He was, as I have dared to proclaim elsewhere, the best writer of English that I think I have ever read. He is, for me, its most mellifluous exponent. If the reader disagrees with this spectacular claim, I plead that beauty is in the beholder’s eye. I speak for myself and, perhaps, for a continent. There is no writer, living or dead, who has demonstrated, in greater measure than Chinua, the ability to weave a tapestry of words taken from the Queen’s English and from the proverbs and aphorisms of his own mother tongue, Igbo.

He certainly rose above the British colonial quagmire to which our people were condemned for a century and more, to write the language of Chaucer, Shakespeare, Milton, Dickens, Stevenson and, yes, even Conrad, with a mastery that takes the breath away. When we were reading those authors, in high school and in college, we did not think – we dared not think – that we would produce a Chinua Achebe. Later, he was to pick a bone or two with Conrad’s racially slanted writings, but that is another story!

I might have sometimes been tempted to look at Chinua, and think (again, Biblically): Is this not the carpenter’s son? But I can say, truthfully, that I never succumbed to that temptation. He bestrode my world like the colossus that he was, and I rejoiced with him as he scaled the heights of literature to its pinnacle. No, he was no mere carpenter’s son for me.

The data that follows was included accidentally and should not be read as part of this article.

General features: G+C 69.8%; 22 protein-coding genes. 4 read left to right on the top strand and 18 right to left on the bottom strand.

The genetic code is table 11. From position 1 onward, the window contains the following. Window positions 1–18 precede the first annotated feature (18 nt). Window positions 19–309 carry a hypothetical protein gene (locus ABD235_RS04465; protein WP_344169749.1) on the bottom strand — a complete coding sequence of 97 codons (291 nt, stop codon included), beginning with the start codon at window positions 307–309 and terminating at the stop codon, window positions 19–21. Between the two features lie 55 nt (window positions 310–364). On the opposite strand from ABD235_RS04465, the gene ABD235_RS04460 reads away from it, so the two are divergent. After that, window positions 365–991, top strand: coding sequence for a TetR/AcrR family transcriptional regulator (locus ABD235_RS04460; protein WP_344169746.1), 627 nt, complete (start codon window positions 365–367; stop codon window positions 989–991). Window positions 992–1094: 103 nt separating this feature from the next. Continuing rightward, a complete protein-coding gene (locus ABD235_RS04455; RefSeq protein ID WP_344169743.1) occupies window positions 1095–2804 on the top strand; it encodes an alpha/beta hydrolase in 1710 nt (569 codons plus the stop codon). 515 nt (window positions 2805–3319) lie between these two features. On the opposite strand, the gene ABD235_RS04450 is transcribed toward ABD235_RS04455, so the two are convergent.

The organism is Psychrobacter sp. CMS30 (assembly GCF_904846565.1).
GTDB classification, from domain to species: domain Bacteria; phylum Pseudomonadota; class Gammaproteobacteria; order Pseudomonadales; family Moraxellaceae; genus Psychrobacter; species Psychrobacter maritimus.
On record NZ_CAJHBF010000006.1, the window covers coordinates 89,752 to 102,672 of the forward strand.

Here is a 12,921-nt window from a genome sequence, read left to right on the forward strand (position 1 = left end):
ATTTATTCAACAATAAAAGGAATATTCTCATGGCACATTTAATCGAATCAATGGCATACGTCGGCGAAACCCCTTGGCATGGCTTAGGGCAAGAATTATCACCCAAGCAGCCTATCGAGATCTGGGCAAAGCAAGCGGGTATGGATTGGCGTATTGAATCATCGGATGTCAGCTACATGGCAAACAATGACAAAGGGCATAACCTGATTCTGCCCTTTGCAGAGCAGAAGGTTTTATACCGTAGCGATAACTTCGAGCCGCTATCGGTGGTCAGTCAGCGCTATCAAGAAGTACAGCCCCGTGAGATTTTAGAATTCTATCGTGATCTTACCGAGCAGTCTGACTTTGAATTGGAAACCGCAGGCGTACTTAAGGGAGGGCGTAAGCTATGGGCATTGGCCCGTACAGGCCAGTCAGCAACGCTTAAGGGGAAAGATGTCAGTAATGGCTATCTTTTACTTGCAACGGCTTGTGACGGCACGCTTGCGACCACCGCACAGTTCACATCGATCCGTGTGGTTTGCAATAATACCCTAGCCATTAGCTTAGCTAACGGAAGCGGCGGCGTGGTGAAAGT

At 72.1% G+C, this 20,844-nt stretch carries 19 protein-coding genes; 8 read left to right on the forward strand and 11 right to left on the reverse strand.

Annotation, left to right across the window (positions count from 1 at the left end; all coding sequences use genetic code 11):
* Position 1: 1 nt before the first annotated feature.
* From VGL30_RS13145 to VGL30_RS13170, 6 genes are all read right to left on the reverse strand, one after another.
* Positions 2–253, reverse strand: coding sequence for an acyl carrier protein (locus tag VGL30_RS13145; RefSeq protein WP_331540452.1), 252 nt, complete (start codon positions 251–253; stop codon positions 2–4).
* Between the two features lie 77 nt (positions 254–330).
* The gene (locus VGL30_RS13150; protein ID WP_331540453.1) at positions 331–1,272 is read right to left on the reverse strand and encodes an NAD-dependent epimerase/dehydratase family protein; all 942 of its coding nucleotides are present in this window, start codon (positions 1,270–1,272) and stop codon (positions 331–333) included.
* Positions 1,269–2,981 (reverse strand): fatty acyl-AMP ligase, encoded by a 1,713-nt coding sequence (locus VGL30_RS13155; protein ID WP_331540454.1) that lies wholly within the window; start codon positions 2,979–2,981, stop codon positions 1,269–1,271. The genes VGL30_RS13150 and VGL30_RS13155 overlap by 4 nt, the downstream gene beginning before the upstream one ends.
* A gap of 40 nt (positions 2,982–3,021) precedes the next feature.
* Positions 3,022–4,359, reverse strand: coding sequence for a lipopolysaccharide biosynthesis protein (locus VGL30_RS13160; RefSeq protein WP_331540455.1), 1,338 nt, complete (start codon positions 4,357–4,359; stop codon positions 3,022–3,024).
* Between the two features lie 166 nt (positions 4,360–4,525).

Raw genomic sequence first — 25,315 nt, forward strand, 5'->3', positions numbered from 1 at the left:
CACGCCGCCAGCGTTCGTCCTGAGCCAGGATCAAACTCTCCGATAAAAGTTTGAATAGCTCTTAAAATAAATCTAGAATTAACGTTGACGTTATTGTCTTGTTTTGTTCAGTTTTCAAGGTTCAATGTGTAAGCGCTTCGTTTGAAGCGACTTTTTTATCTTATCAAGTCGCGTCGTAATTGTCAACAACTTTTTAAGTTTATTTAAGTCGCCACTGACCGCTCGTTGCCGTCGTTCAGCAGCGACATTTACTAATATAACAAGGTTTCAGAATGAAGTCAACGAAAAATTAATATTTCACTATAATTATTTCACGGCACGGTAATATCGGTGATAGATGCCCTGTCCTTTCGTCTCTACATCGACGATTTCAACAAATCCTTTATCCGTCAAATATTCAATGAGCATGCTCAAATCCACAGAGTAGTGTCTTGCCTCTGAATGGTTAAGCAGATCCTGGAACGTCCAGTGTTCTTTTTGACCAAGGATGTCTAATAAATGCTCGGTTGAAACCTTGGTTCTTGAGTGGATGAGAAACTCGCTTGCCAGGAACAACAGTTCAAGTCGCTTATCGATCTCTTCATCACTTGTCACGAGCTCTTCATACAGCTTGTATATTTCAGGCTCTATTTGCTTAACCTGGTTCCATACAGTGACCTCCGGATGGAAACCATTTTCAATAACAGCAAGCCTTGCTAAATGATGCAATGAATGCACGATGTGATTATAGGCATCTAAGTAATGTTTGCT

During the years Chinua and I were in high school and university, my contacts with the senior Achebe were few and far between. My memory of him is, at best, very sketchy now. But Chinua’s old man was no carpenter, though I have no doubt that he was largely responsible for chiseling Chinua, in his formative years, into the exquisite product that has dazzled the world for more than half a century, since THINGS FALL APART was published in 1958.  

Chinua should have won the Nobel Prize for Literature. The Nobel Prize committee members are probably the only persons, on earth, who know why he was denied this recognition of his literary stature, and of his influence on more than two or three generations of African writers. And on other writers worldwide! Tony Morrison (the Nobel laureate) acknowledged Chinua as one of her main literary inspirations in writing about her own people. Chinua’s most celebrated contemporary and fellow Nigerian writer, Wole Soyinka, the 1986 Nobel laureate, also acknowledged Chinua as a trail-blazer. Enough said!

Chinua now belongs to the ages, his work on earth magnificently done. No one could have asked for more from even a genius of his breath-taking dimensions. Regrettably, Chinua had to live out the last twenty-three years of his life wheelchair-bound – the result of a vehicular accident in 1990. This is the reason, above all else, that my wife, Ethel and I (and Chinua’s other friends) are especially appreciative of the love and devotion of Odozi-ngwulu, his beautiful wife, Professor Dr. Christiana Achebe – Ana to Chinua himself, Christie to the rest of us!